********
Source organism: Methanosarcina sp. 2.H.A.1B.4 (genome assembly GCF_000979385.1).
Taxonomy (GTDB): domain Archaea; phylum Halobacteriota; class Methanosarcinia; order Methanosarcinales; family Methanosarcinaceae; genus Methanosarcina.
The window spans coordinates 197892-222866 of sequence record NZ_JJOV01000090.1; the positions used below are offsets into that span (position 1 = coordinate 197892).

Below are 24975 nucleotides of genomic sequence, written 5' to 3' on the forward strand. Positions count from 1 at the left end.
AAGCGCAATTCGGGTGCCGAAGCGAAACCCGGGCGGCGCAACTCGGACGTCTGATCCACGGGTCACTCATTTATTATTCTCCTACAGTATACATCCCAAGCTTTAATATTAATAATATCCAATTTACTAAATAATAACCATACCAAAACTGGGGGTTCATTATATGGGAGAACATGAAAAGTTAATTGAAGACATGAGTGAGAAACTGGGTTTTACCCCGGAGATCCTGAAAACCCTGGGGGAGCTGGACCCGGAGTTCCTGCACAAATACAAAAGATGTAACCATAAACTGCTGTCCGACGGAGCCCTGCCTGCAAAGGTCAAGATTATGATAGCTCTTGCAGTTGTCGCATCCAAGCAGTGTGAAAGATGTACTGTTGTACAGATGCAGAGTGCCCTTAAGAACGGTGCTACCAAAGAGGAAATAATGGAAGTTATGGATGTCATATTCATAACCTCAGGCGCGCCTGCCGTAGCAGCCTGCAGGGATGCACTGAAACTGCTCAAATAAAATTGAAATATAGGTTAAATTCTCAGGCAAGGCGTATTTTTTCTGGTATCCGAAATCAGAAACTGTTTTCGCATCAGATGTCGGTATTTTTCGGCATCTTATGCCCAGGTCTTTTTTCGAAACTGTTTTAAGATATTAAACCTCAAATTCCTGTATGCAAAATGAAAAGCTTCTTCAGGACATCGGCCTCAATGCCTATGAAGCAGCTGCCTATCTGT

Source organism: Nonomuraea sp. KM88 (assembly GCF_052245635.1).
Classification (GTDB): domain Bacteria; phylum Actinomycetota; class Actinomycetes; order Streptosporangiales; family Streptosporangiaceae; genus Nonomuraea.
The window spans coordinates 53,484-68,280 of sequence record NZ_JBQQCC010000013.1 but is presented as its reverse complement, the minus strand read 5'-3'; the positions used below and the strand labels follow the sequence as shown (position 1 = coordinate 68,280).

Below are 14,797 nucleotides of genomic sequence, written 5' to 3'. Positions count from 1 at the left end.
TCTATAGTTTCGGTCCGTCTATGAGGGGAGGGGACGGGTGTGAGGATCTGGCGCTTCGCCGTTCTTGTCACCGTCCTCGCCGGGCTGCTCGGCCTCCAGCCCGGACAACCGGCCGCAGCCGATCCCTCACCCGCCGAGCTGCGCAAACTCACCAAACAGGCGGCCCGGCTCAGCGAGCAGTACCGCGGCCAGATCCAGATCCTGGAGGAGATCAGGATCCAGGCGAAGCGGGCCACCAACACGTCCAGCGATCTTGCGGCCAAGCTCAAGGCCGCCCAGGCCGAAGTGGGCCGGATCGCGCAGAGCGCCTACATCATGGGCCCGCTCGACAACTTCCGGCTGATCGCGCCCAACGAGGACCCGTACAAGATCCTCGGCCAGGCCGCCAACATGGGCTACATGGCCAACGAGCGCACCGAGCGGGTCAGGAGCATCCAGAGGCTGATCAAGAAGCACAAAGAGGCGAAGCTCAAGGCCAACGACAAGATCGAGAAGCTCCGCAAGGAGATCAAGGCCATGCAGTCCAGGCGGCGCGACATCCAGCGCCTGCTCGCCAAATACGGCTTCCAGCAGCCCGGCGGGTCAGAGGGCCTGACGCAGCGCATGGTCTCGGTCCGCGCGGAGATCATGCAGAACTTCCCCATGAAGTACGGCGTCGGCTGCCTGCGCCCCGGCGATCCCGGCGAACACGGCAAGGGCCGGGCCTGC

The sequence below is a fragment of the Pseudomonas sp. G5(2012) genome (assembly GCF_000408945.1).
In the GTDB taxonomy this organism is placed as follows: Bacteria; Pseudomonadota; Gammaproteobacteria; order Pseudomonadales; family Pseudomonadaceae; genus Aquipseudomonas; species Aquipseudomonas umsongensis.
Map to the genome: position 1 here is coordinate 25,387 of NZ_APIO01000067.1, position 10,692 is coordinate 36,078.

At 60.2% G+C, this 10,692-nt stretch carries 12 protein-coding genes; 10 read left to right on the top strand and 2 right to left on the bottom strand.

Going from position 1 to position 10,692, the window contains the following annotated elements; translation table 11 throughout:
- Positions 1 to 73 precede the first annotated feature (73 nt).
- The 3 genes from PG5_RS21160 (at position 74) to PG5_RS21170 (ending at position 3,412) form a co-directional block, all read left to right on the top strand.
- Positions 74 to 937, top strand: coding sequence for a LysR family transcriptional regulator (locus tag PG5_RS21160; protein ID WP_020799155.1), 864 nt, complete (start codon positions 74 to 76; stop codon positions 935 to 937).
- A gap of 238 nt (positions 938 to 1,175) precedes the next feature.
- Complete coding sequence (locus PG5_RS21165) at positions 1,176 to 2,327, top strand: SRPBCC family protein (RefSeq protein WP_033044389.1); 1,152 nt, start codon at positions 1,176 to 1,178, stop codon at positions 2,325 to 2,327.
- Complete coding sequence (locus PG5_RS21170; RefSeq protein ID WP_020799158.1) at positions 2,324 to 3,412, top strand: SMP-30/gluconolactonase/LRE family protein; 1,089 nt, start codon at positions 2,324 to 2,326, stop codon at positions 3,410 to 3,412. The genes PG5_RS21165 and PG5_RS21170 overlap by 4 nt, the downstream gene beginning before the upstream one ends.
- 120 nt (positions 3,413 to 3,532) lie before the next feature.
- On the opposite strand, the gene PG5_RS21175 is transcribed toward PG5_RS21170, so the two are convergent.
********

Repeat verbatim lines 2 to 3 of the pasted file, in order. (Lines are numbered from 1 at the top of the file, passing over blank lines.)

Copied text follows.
Taxonomy (GTDB): domain Archaea; phylum Halobacteriota; class Methanosarcinia; order Methanosarcinales; family Methanosarcinaceae; genus Methanosarcina.
The window spans coordinates 197892-222866 of sequence record NZ_JJOV01000090.1; the positions used below are offsets into that span (position 1 = coordinate 197892).